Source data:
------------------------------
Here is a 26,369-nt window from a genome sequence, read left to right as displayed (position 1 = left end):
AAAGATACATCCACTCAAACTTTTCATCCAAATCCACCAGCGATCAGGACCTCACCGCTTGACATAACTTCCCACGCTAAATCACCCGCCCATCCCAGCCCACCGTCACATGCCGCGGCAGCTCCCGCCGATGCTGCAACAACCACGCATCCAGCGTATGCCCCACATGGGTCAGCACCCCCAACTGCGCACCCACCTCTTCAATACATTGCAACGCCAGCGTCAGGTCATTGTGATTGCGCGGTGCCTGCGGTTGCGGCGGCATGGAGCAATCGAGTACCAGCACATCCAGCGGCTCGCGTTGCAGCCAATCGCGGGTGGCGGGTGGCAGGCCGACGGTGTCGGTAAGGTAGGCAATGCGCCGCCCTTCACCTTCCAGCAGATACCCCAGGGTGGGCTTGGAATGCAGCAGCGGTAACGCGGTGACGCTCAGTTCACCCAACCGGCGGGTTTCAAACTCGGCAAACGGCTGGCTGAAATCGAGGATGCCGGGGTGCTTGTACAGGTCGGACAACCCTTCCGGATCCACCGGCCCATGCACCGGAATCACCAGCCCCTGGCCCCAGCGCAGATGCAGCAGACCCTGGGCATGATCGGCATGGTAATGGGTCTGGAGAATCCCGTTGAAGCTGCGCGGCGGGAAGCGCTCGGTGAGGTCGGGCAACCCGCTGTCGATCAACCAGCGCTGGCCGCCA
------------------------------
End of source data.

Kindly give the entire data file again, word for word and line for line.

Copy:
Here is a 26,369-nt window from a genome sequence, read left to right as displayed (position 1 = left end):
AAAGATACATCCACTCAAACTTTTCATCCAAATCCACCAGCGATCAGGACCTCACCGCTTGACATAACTTCCCACGCTAAATCACCCGCCCATCCCAGCCCACCGTCACATGCCGCGGCAGCTCCCGCCGATGCTGCAACAACCACGCATCCAGCGTATGCCCCACATGGGTCAGCACCCCCAACTGCGCACCCACCTCTTCAATACATTGCAACGCCAGCGTCAGGTCATTGTGATTGCGCGGTGCCTGCGGTTGCGGCGGCATGGAGCAATCGAGTACCAGCACATCCAGCGGCTCGCGTTGCAGCCAATCGCGGGTGGCGGGTGGCAGGCCGACGGTGTCGGTAAGGTAGGCAATGCGCCGCCCTTCACCTTCCAGCAGATACCCCAGGGTGGGCTTGGAATGCAGCAGCGGTAACGCGGTGACGCTCAGTTCACCCAACCGGCGGGTTTCAAACTCGGCAAACGGCTGGCTGAAATCGAGGATGCCGGGGTGCTTGTACAGGTCGGACAACCCTTCCGGATCCACCGGCCCATGCACCGGAATCACCAGCCCCTGGCCCCAGCGCAGATGCAGCAGACCCTGGGCATGATCGGCATGGTAATGGGTCTGGAGAATCCCGTTGAAGCTGCGCGGCGGGAAGCGCTCGGTGAGGTCGGGCAACCCGCTGTCGATCAACCAGCGCTGGCCGCCA